Meet Marvel's next gen­er­a­tion

Con­tin­u­ing its track record for strong ori­gin sto­ries, who will the MCU in­tro­duce next? Em­pire’s Marvel ex­perts make their case

Empire (UK) - - REVIEW -


Who is he?

Marc Spector, for­mer CIA agent-turned­merce­nary, has a near-death ex­pe­ri­ence which bonds him with an Egyp­tian moon god. Re­turn­ing to New York, he adopts the iden­tity of mil­lion­aire Steven Grant and cab­bie Jake Lock­ley, and fights crime. Lots of crime. At night.

Why should he join the MCU?

CHRIS HE­WITT: He’s (not) Bat­man. A bil­lion­aire play­boy by day who be­comes a cos­tumed crime-fighter by night would or­di­nar­ily have the DC lawyers reach­ing for the cease and de­sists, but Moon Knight has enough about him to sep­a­rate the Batwheat from the Batchaff. He has pow­ers, for one. And three — three! — sep­a­rate iden­ti­ties means he could ac­tu­ally be the Ja­son Bourne of the MCU, bat­tling with re­pressed mem­o­ries. Oh, and just to fur­ther dis­tance him­self from Bat­man, he wears white. Suck it, lawyers!

DAN JOLIN: Be­ing all dark and gritty and ev­ery­thing, this is a char­ac­ter you might nor­mally ex­pect to see on the Net­flix strand of the MCU, along­side Dare­devil and The Pu­n­isher. But the big screen could eas­ily find room for him (if his iden­ti­ties are han­dled ap­pro­pri­ately).


Who is she?

Squir­rel Girl be­gan as a joke (a good one!) in 1991, but since the 2015 Un­beat­able Squir­rel Girl re­boot she’s been the fun­ni­est, weird­est hero Marvel has. With “the pro­por­tional strength and speed of a squir­rel” and a squir­rel side­kick called Tippy-toe, she stud­ies com­put­ers by day and in her spare time de­feats the likes of Thanos and Galac­tus. What, like it’s hard?

Why should she join the MCU?

HE­LEN O’HARA: Squir­rel Girl would not only be the first Avenger with more than 15 per cent body fat (rep­re­sen­ta­tion!); she’d be the first with a tail. Her gen­er­ally cheery at­ti­tude could leaven all the emot­ing, and the prospect of a su­pervil­lain be­ing chewed by her squir­rel armies is fun. Maybe less so for the vil­lain.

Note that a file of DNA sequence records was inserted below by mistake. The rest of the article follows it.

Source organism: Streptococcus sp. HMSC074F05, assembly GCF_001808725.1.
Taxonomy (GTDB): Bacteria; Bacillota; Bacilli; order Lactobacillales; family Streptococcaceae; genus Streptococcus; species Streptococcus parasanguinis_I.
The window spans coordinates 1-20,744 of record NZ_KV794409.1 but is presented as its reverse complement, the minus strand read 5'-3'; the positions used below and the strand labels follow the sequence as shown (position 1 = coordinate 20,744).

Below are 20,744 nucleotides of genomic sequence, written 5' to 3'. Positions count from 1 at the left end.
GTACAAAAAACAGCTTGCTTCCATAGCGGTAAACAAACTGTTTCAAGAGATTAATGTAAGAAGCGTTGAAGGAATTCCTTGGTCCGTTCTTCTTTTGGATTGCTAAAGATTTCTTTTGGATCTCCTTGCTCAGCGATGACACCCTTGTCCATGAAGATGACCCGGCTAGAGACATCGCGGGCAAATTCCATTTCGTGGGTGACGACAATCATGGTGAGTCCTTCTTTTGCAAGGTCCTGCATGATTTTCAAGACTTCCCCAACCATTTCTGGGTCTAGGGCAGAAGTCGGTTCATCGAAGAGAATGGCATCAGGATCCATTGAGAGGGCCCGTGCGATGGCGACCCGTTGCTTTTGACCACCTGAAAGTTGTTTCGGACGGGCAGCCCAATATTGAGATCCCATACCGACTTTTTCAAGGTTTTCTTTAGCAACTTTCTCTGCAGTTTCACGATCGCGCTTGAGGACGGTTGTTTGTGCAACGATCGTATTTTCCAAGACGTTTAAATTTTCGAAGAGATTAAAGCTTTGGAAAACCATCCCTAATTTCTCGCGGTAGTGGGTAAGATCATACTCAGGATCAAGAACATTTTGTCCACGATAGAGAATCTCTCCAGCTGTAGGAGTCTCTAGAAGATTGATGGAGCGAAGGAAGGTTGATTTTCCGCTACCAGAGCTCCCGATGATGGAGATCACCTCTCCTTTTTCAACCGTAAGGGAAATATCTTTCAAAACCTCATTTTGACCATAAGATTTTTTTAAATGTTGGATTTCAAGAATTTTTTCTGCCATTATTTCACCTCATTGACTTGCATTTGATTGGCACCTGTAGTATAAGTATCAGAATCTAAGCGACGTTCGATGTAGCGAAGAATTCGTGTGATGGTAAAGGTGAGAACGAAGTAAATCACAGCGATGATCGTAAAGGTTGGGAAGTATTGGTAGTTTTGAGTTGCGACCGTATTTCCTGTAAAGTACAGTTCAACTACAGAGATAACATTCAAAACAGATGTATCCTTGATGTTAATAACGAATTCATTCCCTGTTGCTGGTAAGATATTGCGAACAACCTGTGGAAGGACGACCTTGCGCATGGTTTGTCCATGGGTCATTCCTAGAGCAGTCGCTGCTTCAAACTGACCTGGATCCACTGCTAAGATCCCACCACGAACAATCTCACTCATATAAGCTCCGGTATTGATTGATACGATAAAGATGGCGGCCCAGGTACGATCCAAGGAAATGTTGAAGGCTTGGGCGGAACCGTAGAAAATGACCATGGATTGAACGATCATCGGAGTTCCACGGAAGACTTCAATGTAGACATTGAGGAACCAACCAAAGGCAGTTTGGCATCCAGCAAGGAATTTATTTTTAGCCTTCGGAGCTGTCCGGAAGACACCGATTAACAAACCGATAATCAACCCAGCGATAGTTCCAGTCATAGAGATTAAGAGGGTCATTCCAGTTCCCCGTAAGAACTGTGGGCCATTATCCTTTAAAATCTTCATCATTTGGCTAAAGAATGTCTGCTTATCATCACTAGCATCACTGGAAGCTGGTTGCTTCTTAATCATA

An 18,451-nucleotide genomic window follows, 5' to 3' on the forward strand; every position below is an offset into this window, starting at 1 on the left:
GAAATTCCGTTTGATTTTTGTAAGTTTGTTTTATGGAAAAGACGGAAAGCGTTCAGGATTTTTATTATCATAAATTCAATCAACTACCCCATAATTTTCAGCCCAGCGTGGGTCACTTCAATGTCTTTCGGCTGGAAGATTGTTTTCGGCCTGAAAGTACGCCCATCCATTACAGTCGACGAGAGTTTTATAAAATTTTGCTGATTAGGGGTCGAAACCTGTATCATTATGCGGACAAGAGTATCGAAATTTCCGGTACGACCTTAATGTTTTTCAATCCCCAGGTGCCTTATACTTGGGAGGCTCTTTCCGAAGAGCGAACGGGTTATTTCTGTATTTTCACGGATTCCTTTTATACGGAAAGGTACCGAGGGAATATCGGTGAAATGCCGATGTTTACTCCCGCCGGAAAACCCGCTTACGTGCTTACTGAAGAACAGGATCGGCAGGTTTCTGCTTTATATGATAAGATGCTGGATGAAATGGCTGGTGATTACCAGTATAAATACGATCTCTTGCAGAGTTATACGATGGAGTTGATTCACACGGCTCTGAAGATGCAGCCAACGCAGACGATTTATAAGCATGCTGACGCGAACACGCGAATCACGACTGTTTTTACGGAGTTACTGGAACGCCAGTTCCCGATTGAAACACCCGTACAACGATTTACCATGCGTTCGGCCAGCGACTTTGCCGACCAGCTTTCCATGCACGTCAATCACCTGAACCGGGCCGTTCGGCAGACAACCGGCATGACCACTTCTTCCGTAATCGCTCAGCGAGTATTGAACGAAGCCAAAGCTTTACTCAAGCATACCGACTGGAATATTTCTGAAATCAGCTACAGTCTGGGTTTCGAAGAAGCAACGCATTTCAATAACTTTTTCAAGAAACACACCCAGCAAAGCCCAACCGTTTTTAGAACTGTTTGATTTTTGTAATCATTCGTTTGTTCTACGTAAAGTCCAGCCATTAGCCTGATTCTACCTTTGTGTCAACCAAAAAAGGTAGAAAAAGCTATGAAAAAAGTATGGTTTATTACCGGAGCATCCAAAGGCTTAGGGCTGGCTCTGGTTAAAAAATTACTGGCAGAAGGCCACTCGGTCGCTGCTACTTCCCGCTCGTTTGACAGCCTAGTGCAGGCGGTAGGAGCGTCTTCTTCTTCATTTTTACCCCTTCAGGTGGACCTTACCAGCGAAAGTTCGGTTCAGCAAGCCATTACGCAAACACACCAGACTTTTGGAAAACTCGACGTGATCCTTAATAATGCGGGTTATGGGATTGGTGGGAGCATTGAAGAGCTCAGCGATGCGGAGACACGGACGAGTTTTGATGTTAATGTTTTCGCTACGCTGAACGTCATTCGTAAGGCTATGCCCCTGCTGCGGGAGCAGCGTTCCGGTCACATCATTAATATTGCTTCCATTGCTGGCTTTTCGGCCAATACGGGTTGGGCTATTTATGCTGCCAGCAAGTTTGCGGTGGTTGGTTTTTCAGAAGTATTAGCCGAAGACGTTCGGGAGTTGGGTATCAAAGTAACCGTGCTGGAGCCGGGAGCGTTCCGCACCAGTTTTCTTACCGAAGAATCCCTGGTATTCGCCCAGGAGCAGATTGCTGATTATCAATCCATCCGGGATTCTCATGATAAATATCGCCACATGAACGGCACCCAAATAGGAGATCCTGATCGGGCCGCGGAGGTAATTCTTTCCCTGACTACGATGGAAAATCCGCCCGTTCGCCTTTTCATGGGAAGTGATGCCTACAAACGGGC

DAN JOLIN: Re­cent MCU en­tries have shown how well push­ing the com­edy can work, so the idea of go­ing all-out for laughs with Squir­rel Girl doesn’t seem too out-there. Although any­one who’s seen Char­lie And The Choco­late Fac­tory would agree that, ac­tu­ally, squir­rels can be pretty ter­ri­fy­ing.


Who is she?

Bruce Ban­ner’s timid, diminu­tive lawyer cousin who, af­ter an at­tempted Mob hit, re­ceives a life-sav­ing trans­fu­sion of Bruce’s gamma-tainted blood and de­vel­ops a di­luted ver­sion of his big, green trans­for­ma­tive pow­ers. Un­like Hulk, she re­tains her con­sid­er­able in­tel­lec­tual fac­ul­ties, doesn’t lose con­trol (though rage does strengthen her) and is trim and stat­uesque rather than burly and mon­strous. She also broke the fourth wall long be­fore that Dead­pool came along. Why should she join the MCU?

DAN JOLIN: Marvel writer Peter David once said She-hulk “has the po­ten­tial to be our Won­der Woman”, and that feels par­tic­u­larly true when you con­sider how Wal­ters — a bril­liant, civil-rights cham­pi­oning lawyer as well as a green­skinned strong-woman — could work on the big screen. And the comic-book de­vel­op­ment that meant she could never switch back to her reg­u­lar self would make for some re­ally in­ter­est­ing drama.

CHRIS HE­WITT: One day, pos­si­bly even soon, Mark Ruf­falo’s con­tract is go­ing to run out. And while Marvel could be will­ing to re­cast the Hulk, there’s a feel­ing that if Ruf­falo goes, then so does the big green guy. So there could be a vividly virid vacancy soon, and who bet­ter to fill it than a Hulk who’s a com­plete con­trast to the mono­syl­labic jade gi­ant?


Who is she?

A first-gen­er­a­tion Pak­istani-amer­i­can, 16-year-old Ka­mala Khan is al­ready liv­ing a dou­ble life: obey­ing her strict, lov­ing par­ents at home but es­cap­ing into nerdy, Amer­i­can teen­dom with her friends. When she’s caught in a Ter­ri­gen Mist she be­comes an ‘In­hu­man’, with the power to shape her body, or any part thereof, into al­most any­thing, of any size.

Why should she join the MCU?

HE­LEN O’HARA: Khan’s funny, cool and spec­tac­u­larly nerdy: she tells Wolver­ine all about her fan­fic­tion (Wolver­ine and Storm in space!) while they fight to­gether, and wor­ships Cap­tain Marvel. As the MCU’S Peter Parker ma­tures, it would make sense to bring in a new, younger team mem­ber who’s still set­tling her own iden­tity and pow­ers.

CHRIS HE­WITT: She’s ex­actly the in­jec­tion of new blood and sparky per­son­al­ity that the MCU will need in the af­ter­math of the next Avengers film — and also, re­fresh­ingly, an­other ex­am­ple of the comic book com­pany’s com­mit­ment to di­ver­sity, which is slowly but surely cross­ing over to the films.

The fu­ture of Marvel, in all their pri­mary colours: Moon Knight, Squir­rel Girl, She-hulk and Ms Marvel.

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